My group was moved into our new offices a couple weeks ago, and it's been an interesting experience getting used to the new facilities, location, and the impact on my commuting. We're now on the west side of the Loop, and no longer near the lake and Millenium Park. We've not only lost the spectacular views, there's a different vibe on this side of the Loop, and there seem to be many, many more office workers, all of whom are cramming into the same 5 places to pick up lunch every day. Seriously, I was shocked and tremendously annoyed the first day at the new office when I went out to pick up a sandwich and found that nearly every place I visited had a line of people out the door! I must get back into the habit of bringing lunch every day.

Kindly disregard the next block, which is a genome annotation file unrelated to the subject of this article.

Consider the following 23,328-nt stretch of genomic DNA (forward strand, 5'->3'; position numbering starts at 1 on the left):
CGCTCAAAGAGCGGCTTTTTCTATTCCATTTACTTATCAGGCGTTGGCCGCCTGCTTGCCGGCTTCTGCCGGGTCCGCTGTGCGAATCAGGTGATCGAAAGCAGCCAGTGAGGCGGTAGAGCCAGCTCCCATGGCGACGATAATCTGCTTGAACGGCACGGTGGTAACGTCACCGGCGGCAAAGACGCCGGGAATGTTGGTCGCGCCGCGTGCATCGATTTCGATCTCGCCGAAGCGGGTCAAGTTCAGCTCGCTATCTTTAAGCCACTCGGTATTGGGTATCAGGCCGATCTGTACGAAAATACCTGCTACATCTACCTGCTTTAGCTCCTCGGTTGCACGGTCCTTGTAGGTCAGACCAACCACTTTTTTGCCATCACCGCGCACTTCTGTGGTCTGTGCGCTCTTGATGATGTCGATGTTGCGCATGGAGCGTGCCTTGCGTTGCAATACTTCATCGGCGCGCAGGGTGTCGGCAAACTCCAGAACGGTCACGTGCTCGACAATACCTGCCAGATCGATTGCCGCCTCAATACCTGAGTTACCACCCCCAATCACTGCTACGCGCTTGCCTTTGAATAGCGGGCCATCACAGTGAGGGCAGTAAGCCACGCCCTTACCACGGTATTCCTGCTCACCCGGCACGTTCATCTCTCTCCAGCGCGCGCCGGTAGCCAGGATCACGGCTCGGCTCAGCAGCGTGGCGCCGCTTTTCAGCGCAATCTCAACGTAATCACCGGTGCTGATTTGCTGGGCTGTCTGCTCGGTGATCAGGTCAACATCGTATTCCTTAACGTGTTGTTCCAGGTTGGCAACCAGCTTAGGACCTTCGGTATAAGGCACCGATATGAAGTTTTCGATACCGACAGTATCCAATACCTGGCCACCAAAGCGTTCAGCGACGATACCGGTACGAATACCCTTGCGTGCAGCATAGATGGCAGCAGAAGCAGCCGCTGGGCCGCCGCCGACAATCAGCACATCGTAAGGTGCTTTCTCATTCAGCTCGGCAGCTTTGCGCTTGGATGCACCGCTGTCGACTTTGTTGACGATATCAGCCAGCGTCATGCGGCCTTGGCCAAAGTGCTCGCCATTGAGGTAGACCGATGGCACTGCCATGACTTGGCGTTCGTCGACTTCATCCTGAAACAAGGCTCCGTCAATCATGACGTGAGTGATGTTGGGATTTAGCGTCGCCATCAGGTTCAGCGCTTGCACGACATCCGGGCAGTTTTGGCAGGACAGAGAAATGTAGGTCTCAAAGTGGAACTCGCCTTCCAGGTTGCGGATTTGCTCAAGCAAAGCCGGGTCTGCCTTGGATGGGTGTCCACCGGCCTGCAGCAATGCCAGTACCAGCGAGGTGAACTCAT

I also lost my office and my privacy with this move. As a humble manager, I no longer rate an office. So, I am relegated to a cubicle. A very nice cubicle -- near the windows and with lots of space -- but a cubicle nonetheless. Being near the windows is not necessarily a blessing, though. There are big air-conditioning vents along the windows and I spent the first week and a half FREEZING, while the senior managers and partners in their offices -- all clustered in the central, core of the floor -- slowly roasted in their offices. There was no way I'd win the tussle with the thermostat, so I finally brought in this shawl so I could wrap myself up to keep warm: